The Belt and Road initiative is not meant as rhetoric. It represents real work that could be seen and felt to bring real benefits to countries and the region. In fact, China has long worked with its neighbouring countries to develop and improve infrastructure connectivity. The Karakoram Highway built with Chinese assistance in the 1960s, for example, is one such connectivity projects.

As it stands now, over 70 countries or international organizations have expressed intent or interest to participate in the development of the Belt and Road. Over 30 countries have already concluded agreements with China on jointly building the Belt and Road.

In the Belt and Road development, China and countries involved will explore the establishment of economic co-operation mechanisms for trade promotion, investment facilitation, financial risk prevention, mutual assistance in economic development, and monetary and exchange rate co-ordination. As readers may know, the Asian Infrastructure Investment Bank (AIIB) established at China’s initiative is now up and running. The Silk Road Fund has already announced its first investment projects.

The implementation of those measure and initiatives has created a new model of international co-operation and will provide a better and greater platform for mutually beneficial co-operation and win-win development for countries along the Belt and Road.

The development of the Belt and Road, the world’s longest economic corridor, will give a strong impetus to international co-operation and global economic growth. In the next five years, China’s imports are expected to exceed US$10 trillion, and its outward direct investment (ODI) will reach US$500 billion or more. Chinese outbound tourist visits will rise to 500 million.

The Belt and Road initiative is a new type of co-operation mechanism. China will follow the principles of openness, co-operation, harmony, inclusiveness, mutual benefit and win-win co-operation. The development programs under the initiative framework are not exclusive, but are open to all interested countries or parties, be it from regions along the route or from other parts of the world. All countries can participate in the initiative voluntarily, contributing to and benefiting from the development of the Belt and Road.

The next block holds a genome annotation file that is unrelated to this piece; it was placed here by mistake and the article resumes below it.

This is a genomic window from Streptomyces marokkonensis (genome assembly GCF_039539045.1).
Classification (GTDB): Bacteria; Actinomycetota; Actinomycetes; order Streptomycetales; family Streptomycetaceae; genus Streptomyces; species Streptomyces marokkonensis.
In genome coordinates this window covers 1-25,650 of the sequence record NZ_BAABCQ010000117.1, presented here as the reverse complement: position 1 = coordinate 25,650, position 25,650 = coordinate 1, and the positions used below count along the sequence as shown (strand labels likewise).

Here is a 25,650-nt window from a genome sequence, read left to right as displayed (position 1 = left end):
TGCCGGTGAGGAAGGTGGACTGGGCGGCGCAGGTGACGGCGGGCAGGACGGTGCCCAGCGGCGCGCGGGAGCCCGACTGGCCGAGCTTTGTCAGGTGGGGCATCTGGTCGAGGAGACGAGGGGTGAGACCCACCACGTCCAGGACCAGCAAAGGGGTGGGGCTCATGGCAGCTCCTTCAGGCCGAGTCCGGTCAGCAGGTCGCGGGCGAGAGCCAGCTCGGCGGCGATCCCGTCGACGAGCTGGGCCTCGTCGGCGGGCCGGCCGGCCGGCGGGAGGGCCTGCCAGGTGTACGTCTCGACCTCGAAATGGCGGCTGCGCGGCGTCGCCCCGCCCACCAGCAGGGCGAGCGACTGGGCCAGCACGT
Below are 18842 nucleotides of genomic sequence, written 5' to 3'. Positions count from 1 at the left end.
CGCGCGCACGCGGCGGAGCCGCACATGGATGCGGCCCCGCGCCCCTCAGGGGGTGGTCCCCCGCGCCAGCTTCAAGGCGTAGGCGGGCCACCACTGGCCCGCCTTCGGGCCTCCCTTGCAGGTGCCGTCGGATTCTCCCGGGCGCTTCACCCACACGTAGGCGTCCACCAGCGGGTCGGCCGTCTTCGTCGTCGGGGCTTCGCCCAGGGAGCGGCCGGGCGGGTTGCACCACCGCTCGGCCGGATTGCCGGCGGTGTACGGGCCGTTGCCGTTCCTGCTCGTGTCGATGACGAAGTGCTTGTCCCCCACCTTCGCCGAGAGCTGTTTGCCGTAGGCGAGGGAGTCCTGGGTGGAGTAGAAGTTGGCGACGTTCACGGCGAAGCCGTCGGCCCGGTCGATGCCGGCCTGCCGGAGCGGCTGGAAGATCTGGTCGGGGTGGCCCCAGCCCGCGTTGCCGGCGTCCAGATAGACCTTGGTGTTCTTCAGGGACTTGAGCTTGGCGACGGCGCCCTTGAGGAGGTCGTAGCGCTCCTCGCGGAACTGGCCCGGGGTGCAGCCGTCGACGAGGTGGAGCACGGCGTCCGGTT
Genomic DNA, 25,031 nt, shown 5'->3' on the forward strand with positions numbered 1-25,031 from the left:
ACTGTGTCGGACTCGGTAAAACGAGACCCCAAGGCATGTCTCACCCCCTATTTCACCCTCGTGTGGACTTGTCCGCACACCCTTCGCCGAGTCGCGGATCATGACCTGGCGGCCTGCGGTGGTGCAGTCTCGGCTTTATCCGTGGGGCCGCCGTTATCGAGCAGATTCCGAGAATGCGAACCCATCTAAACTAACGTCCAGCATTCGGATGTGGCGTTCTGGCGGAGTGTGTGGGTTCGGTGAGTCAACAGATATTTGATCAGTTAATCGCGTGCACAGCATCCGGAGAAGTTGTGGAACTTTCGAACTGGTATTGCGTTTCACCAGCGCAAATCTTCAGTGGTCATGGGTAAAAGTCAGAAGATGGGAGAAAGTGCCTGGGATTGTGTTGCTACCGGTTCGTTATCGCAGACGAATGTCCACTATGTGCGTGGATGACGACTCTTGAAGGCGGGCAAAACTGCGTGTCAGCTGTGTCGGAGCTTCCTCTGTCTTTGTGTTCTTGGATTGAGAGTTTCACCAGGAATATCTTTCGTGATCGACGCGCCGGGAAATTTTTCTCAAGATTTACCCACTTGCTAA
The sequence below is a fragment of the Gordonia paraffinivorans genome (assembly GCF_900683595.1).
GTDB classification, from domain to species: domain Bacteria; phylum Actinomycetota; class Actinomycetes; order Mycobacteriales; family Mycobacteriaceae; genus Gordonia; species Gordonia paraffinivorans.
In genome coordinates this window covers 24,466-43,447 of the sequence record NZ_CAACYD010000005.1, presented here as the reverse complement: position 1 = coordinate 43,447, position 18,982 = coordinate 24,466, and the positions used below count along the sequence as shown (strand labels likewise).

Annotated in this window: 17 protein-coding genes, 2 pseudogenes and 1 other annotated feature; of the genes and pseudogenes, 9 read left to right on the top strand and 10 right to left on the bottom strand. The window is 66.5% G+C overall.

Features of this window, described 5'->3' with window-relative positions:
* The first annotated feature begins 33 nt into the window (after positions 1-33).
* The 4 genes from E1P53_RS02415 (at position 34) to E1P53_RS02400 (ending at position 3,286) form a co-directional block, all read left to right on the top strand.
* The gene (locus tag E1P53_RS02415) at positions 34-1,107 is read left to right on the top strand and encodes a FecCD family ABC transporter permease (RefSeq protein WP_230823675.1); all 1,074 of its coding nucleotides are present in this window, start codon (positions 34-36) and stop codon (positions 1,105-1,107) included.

Some Canadian friends said to me that as Canada and China are Pacific neighbours the Belt and Road initiative means a lot of opportunities for Canada as well. In view of the progress that has been made in China-Canada co-operation in all fields over the years, Canada can build on its advantages in resources and technology to strengthen co-operation with Asian countries in such areas as infrastructure development, industrial investment, energy resources, financing, people-to-people exchanges, the green economy and advanced manufacturing.

In the meantime, China and Canada could jointly explore ways and means to extend the Belt and Road to North America. The two countries should work together to build a China-Canada maritime energy corridor and promote synergy between each other’s development strategies, jointly contributing to economic prosperity in the Asia Pacific region.

Consultations are now underway between the government of China’s Guangdong Province and the government of Canada’s British Columbia on how to promote the maritime and economic connectivity between the two provinces and seek synergy between China’s Belt and Road initiative and Canada’s Pacific Gateway Strategy. This is an initial step towards a pilot implementation of the Belt and Road initiative at the level of the provincial governments; hopefully the two provinces’ efforts will yield fruitful and positive results.

As a Chinese saying goes, “spring does not arrive with the blossoming of a single flower. Only when one hundred flowers blossom, spring permeates the orchard.” While pursuing growth and development, China is always hopeful that its development will benefit the rest of the world. It is in the same spirit that China has launched the Belt and Road initiative. We hope and believe the implementation of the initiative will bring about a new landscape of common development and prosperity for this region and the world.

The views expressed here are those of the author, and do not necessarily represent the views of the Asia Pacific Foundation of Canada.